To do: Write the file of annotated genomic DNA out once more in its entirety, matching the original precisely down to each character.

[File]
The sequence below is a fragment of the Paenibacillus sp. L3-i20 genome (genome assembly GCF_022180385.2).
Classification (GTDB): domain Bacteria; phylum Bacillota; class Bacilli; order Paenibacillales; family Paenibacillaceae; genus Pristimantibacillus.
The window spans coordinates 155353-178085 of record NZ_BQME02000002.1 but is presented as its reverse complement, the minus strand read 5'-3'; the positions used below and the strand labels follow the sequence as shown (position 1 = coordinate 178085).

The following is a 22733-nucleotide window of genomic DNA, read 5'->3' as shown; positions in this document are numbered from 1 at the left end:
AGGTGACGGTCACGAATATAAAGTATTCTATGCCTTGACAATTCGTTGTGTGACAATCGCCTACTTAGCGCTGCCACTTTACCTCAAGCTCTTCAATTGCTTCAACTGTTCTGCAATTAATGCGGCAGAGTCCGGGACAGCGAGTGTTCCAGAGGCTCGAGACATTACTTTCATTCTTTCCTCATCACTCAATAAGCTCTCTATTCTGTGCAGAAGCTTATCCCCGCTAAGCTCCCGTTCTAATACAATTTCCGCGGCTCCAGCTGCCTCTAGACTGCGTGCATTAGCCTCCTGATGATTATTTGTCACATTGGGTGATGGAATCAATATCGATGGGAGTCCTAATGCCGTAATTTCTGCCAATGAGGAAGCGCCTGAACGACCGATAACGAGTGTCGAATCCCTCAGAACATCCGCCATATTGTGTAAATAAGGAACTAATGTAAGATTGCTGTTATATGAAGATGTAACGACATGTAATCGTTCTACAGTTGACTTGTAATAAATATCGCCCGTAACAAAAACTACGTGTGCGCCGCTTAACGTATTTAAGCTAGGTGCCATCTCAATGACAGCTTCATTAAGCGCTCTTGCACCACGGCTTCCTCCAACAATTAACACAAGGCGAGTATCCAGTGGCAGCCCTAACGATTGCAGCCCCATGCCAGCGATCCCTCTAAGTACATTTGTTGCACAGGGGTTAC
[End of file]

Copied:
The sequence below is a fragment of the Paenibacillus sp. L3-i20 genome (genome assembly GCF_022180385.2).
Classification (GTDB): domain Bacteria; phylum Bacillota; class Bacilli; order Paenibacillales; family Paenibacillaceae; genus Pristimantibacillus.
The window spans coordinates 155353-178085 of record NZ_BQME02000002.1 but is presented as its reverse complement, the minus strand read 5'-3'; the positions used below and the strand labels follow the sequence as shown (position 1 = coordinate 178085).

The following is a 22733-nucleotide window of genomic DNA, read 5'->3' as shown; positions in this document are numbered from 1 at the left end:
AGGTGACGGTCACGAATATAAAGTATTCTATGCCTTGACAATTCGTTGTGTGACAATCGCCTACTTAGCGCTGCCACTTTACCTCAAGCTCTTCAATTGCTTCAACTGTTCTGCAATTAATGCGGCAGAGTCCGGGACAGCGAGTGTTCCAGAGGCTCGAGACATTACTTTCATTCTTTCCTCATCACTCAATAAGCTCTCTATTCTGTGCAGAAGCTTATCCCCGCTAAGCTCCCGTTCTAATACAATTTCCGCGGCTCCAGCTGCCTCTAGACTGCGTGCATTAGCCTCCTGATGATTATTTGTCACATTGGGTGATGGAATCAATATCGATGGGAGTCCTAATGCCGTAATTTCTGCCAATGAGGAAGCGCCTGAACGACCGATAACGAGTGTCGAATCCCTCAGAACATCCGCCATATTGTGTAAATAAGGAACTAATGTAAGATTGCTGTTATATGAAGATGTAACGACATGTAATCGTTCTACAGTTGACTTGTAATAAATATCGCCCGTAACAAAAACTACGTGTGCGCCGCTTAACGTATTTAAGCTAGGTGCCATCTCAATGACAGCTTCATTAAGCGCTCTTGCACCACGGCTTCCTCCAACAATTAACACAAGGCGAGTATCCAGTGGCAGCCCTAACGATTGCAGCCCCATGCCAGCGATCCCTCTAAGTACATTTGTTGCACAGGGGTTAC